Mumbai: Vidarbha went to polls in the first phase on Thursday with voter fatigue all too apparent — blame it on the weather or politics. The temperature in Vidarbha has been oscillating in the 39 to 41 degrees Celsius range. This, coupled with the double anti-incumbency factor – since there is a BJP-led government in both at the Centre and in the state – dampened the sentiment, as against the enthusiasm in the 2014 polls.
In 2014, the average turnout was 64.15 per cent, whereas on Thursday it was just 56 per cent. A political observer from Chandrapur claimed that the Kunbi factor was working against the BJP-Sena candidates. However, another observer from Nagpur claimed that union minister for shipping Nitin Gadkari was likely to be re-elected from Nagpur despite the double anti-incumbency.
Gadkari is the bridge between Nagpur (read RSS) and Delhi and is being seen by some as a ‘compromise’ candidate, in case the BJP falls short of majority and is under pressure to change its prime ministerial face. In Nagpur, a low turnout of 53.13% was recorded with Gadkari coming out to vote with his entire family. CM Devendra Fadnavis, his mother and wife Amruta also cast their votes.
Gadkari’s rival is Nana Patole of the Congress – a BJP import — who is expected to put up a tough fight. Incidentally, Patole is a Kunbi; that makes him an OBC and a member of a farming community. Farmers are upset with BJP for various reasons, especially the ham-handed handling of the loan waivers.
“There are over 3.5 lakh Kunbi voters who are upset with Gadkari, as he has not completed a single infrastructure project. Muslims are against the BJP, 60 per cent of the Dalits have traditionally rallied around the Congress, while the rest are supporting Prakash Ambedkar-led Vanchit Bahujan Aghadi,” said Pramod Kakade, a political observer. ‘‘This suggests that it will not be a cake walk for Gadkari,’’ he added.
Trade union leader Pramod Mohad said, “In the outer areas of Nagpur and in rural areas, people seem to be in the favour of the Congress, whereas in Nagpur city, they may vote for Gadkari as he is a ‘bhumiputra’ (son of the soil). Patole is a candidate from another constituency and people do not know him too well.” In Naxal-dominated Gadchiroli, voters defied threats to come out and vote.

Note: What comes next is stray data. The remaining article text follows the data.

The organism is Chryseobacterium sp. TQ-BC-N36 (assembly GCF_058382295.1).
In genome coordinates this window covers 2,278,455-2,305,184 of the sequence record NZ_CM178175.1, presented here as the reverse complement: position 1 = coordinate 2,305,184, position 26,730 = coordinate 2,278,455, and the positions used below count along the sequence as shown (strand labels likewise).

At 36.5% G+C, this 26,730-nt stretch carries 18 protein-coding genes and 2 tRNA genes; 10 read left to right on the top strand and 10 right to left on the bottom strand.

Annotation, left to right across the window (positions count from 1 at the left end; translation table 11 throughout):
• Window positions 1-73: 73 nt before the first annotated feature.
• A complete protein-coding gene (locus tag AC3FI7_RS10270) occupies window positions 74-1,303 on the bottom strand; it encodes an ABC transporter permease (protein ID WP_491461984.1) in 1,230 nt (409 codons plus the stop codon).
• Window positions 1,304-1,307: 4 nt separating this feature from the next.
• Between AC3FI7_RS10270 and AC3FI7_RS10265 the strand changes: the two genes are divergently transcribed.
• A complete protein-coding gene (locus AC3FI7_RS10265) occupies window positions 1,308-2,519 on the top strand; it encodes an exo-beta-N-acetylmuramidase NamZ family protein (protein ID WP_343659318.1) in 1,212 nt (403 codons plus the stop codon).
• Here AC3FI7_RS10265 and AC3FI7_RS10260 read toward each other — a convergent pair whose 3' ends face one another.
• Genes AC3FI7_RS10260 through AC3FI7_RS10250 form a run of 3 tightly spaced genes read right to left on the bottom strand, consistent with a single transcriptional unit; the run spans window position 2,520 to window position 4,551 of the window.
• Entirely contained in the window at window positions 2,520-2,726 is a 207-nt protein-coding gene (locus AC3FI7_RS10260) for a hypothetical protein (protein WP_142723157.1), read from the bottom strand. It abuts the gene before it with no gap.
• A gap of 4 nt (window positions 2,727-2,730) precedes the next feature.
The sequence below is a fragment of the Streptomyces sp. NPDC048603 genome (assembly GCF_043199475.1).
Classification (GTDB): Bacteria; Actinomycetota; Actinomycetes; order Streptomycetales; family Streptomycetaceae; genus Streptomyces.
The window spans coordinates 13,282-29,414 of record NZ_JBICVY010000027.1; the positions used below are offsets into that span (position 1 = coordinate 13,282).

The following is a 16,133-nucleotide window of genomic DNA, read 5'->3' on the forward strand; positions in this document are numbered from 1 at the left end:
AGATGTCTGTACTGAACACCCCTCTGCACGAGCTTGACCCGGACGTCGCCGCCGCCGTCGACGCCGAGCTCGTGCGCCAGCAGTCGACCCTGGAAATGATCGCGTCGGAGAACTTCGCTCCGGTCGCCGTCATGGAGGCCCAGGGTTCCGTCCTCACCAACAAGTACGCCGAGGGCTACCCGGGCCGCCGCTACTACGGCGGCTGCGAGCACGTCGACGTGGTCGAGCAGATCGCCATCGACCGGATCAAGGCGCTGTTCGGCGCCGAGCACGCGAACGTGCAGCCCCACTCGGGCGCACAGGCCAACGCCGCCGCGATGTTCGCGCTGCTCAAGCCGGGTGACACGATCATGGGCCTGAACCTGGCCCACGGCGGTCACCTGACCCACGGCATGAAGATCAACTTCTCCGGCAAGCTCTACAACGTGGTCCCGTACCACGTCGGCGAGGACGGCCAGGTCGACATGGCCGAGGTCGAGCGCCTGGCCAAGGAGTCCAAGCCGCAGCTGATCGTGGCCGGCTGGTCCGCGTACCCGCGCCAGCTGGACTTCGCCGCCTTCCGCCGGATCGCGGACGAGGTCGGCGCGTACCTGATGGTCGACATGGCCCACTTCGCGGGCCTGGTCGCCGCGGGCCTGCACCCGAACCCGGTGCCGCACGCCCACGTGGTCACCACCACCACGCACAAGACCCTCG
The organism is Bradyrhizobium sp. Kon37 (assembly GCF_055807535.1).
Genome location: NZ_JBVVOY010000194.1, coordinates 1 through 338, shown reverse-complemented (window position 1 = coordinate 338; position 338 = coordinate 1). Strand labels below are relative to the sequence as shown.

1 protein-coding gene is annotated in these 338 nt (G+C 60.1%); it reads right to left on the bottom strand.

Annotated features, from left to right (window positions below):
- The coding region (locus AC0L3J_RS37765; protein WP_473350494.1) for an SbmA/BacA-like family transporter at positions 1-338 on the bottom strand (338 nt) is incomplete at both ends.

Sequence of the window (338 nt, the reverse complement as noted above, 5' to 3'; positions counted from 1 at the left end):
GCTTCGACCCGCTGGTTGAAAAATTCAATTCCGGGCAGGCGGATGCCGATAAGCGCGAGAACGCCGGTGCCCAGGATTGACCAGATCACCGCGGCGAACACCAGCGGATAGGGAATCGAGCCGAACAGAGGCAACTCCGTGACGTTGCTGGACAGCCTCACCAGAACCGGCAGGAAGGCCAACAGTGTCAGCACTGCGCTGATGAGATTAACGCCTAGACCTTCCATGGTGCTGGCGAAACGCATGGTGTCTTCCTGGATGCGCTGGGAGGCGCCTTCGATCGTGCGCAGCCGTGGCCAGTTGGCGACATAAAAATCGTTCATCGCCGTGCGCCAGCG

Naxals had put up posters threatening voters with dire consequences. The turnout in Gadchiroli was 61.33 per cent, the highest for the seven seats in Vidarbha. In 2014, a 70.04 per cent turnout was recorded despite the temperature being 41 degrees Celsius.
Voters were seen in long queues, waiting to cast their votes in rural areas of Gadchiroli. In the fray are Ashok Nene of the BJP and Dr Namdev Usendi of the Congress. “The friction among tribal groups will help the Congress candidate in Gadchiroli,” feels Kakade.
For the first time, the Congress gave a ticket to a member from the Kunbi community in Chandrapur. In Chandrapur alone, they are around six lakh in a kitty of 18 lakh voters. Balubhau, alias Suresh Dhanorkar, is the Congress candidate against BJP’s Hansraj Ahir, the union minister of state for home affairs.
“In the 2014 polls, there was a Narendra Modi wave, hence the turnout was huge. Voters had expressed their anger against the ruling Congress government at the centre. Modi spun the yarn of development and people voted for him. This time, the situation has reversed.
The low turnout will go against the BJP, since people want to express their anger against false promises given by Modi,” said Venkatesh Kesari, a senior political analyst. He added that if the opposing Congress and the Nationalist Congress Party (NCP) grab five of the total 10 seats in Vidarbha, there are chances of the BJP losing at least 20 of the total 48 seats across the state.
In Yavtamal-Washim, a Banjara-dominated constituency, people have openly announced their support for the Congress. Haribhau Bagde, a Banjara leader, said that the community was upset with the BJP and favoured the Congress. In Wardha, the Teli community is upset with the sitting Shiv Sena MP and candidate Ramdas Tadas, who also hails from the same community.
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